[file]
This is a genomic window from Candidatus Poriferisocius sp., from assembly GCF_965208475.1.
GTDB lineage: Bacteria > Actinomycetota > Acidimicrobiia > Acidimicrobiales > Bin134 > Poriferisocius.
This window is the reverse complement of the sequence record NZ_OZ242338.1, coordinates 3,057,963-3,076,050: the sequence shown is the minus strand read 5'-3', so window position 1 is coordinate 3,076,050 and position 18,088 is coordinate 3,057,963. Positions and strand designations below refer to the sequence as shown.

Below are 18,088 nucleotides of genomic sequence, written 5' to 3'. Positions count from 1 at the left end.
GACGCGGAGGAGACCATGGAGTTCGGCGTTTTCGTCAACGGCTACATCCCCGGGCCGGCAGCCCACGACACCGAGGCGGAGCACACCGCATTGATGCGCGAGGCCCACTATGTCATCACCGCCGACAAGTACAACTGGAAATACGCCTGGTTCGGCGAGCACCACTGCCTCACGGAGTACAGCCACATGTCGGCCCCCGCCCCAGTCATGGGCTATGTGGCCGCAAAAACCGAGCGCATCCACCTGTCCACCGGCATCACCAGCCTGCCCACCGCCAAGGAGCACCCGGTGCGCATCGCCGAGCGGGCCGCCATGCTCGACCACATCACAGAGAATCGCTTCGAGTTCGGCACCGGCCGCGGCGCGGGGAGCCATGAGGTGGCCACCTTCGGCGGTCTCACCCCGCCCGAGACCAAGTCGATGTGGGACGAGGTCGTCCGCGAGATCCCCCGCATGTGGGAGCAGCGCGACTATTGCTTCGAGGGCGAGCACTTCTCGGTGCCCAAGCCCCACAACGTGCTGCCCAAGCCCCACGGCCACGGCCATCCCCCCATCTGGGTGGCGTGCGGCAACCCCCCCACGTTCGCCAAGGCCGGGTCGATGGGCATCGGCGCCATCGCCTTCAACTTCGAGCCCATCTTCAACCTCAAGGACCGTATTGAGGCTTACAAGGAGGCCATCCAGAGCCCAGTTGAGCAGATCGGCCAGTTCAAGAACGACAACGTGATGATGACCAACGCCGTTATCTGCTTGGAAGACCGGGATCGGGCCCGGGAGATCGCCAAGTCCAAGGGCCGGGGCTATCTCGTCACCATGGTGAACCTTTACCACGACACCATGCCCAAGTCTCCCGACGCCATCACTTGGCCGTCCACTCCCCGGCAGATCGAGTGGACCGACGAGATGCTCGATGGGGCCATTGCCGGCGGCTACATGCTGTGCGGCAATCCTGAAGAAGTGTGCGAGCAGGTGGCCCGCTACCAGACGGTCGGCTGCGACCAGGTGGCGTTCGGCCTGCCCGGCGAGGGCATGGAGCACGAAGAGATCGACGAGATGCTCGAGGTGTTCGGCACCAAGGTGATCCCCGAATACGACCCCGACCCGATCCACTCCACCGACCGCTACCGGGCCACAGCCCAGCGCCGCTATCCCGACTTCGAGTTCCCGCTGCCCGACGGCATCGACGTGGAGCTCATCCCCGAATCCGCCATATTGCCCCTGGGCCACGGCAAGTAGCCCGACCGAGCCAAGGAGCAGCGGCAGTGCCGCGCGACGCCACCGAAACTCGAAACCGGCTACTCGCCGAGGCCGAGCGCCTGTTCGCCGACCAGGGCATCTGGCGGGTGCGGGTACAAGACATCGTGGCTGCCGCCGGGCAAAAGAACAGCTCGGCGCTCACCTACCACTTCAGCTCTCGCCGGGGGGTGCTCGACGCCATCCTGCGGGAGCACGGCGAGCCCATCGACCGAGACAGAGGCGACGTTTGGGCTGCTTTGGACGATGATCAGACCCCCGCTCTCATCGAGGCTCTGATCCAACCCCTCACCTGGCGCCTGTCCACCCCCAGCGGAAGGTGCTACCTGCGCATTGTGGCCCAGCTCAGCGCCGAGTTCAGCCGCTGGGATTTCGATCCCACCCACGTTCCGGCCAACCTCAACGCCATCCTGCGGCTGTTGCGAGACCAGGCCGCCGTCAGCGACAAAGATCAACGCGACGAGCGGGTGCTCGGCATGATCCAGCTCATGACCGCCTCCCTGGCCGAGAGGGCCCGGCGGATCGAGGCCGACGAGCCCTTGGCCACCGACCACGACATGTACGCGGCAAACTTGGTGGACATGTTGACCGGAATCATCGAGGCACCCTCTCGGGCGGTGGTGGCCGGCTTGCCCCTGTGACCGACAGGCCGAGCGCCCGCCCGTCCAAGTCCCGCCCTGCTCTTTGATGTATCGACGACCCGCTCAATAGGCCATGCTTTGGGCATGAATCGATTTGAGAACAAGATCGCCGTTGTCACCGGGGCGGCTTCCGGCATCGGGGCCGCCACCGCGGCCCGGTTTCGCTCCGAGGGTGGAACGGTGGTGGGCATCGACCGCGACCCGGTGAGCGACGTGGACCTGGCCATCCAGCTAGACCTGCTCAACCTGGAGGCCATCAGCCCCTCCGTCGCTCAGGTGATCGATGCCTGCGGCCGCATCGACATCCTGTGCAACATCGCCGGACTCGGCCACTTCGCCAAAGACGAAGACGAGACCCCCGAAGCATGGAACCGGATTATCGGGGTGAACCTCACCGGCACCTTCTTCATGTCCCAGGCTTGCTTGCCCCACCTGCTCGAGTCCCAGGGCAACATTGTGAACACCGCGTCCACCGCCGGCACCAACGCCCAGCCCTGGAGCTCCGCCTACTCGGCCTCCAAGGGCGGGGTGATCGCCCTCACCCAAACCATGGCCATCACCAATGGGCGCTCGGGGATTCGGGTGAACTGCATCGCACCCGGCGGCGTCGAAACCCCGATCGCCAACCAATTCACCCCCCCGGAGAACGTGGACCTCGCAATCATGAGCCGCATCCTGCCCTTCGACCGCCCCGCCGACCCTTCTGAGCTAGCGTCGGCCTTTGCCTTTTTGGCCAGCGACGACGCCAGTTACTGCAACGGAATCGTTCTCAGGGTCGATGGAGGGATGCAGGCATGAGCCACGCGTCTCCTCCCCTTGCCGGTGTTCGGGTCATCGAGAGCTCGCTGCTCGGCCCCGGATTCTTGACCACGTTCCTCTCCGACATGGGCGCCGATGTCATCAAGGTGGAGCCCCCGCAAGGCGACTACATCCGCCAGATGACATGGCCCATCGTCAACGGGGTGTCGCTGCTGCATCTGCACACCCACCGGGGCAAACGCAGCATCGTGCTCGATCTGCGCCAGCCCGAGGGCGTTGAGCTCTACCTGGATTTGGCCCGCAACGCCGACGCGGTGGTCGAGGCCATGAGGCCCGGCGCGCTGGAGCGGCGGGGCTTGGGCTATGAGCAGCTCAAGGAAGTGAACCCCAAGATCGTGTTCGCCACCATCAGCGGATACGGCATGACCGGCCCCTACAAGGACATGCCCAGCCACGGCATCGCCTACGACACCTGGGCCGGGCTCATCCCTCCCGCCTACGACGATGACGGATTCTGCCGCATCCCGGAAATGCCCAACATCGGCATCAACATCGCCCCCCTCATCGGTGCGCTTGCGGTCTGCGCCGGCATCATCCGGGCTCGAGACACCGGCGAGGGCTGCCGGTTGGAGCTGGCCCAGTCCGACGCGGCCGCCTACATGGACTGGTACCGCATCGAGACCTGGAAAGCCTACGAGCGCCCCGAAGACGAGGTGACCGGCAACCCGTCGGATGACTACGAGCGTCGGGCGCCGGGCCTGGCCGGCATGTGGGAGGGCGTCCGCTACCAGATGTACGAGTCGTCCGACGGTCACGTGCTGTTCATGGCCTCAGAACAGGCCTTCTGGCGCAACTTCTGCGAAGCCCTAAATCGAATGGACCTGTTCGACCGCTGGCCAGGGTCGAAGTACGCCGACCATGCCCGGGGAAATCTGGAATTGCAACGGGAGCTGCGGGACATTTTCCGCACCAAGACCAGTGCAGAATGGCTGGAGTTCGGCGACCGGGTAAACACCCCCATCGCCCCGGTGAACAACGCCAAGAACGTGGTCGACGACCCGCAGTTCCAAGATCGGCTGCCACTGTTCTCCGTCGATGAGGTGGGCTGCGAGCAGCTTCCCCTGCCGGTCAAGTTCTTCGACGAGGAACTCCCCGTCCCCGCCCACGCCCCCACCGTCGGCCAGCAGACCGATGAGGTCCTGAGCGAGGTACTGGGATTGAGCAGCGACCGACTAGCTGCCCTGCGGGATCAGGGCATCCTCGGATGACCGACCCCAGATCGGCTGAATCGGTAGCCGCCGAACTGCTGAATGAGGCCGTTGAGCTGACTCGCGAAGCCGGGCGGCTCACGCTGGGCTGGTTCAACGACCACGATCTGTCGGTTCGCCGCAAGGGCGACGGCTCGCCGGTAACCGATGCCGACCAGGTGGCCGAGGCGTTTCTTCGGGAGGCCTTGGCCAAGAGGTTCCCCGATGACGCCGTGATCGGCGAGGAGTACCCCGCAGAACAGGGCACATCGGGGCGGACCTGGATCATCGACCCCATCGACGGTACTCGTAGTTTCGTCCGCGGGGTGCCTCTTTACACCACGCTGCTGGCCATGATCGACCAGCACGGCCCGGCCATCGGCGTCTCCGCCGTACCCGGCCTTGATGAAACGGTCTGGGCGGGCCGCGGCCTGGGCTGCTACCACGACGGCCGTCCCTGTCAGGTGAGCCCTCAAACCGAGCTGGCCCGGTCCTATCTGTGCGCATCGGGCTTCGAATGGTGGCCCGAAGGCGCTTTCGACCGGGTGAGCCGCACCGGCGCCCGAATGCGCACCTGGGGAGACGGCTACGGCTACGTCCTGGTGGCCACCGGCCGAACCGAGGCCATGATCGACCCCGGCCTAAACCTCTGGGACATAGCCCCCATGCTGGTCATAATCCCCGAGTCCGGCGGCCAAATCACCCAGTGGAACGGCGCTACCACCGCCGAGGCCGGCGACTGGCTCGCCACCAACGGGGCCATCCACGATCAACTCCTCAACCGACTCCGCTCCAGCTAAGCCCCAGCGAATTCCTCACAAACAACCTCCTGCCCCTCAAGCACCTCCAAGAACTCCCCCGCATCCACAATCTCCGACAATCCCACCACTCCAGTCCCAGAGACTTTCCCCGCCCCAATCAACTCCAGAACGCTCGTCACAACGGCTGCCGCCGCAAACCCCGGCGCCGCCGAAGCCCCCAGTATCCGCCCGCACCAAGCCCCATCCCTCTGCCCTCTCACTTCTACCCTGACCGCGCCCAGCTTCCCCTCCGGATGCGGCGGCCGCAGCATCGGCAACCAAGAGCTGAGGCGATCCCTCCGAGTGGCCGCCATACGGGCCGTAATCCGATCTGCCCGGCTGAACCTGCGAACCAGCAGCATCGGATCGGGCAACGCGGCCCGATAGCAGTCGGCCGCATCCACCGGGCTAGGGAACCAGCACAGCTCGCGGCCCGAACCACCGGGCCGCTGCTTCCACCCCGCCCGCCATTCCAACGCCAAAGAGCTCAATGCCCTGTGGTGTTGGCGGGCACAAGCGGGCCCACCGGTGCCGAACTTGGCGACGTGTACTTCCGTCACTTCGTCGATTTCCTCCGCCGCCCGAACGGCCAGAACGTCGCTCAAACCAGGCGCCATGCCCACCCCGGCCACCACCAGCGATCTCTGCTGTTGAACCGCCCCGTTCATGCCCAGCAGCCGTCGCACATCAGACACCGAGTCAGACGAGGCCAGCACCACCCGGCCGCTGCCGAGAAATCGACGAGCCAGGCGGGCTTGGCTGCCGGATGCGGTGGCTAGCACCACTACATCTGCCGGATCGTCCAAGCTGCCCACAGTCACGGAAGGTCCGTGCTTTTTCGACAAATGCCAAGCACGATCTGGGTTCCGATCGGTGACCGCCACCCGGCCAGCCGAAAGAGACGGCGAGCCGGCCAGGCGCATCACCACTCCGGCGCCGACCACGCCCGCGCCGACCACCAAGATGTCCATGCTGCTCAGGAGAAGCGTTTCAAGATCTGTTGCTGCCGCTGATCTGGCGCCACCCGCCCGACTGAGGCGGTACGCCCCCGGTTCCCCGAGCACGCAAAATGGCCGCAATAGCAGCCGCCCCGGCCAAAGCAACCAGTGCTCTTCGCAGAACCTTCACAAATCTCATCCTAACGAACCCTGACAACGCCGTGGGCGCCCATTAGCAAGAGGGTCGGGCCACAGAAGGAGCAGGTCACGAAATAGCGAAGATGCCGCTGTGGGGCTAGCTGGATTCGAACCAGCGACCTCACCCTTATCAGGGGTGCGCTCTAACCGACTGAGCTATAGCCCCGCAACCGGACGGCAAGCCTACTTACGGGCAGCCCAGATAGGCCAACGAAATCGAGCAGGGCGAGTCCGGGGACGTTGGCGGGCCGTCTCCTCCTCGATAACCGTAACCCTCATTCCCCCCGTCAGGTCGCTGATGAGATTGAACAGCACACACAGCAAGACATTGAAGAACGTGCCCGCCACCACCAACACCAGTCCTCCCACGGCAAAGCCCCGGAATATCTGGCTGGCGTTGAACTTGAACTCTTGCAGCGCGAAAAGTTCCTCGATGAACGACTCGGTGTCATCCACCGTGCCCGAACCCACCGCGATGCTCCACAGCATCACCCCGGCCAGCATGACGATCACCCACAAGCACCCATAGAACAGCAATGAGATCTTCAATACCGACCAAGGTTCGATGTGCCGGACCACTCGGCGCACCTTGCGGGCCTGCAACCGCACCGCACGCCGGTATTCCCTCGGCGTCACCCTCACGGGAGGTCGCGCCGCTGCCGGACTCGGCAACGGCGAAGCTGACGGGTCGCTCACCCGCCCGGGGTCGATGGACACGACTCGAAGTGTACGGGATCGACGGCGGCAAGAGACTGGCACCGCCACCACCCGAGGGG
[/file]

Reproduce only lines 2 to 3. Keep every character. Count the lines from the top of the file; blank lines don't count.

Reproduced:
GTDB lineage: Bacteria > Actinomycetota > Acidimicrobiia > Acidimicrobiales > Bin134 > Poriferisocius.
This window is the reverse complement of the sequence record NZ_OZ242338.1, coordinates 3,057,963-3,076,050: the sequence shown is the minus strand read 5'-3', so window position 1 is coordinate 3,076,050 and position 18,088 is coordinate 3,057,963. Positions and strand designations below refer to the sequence as shown.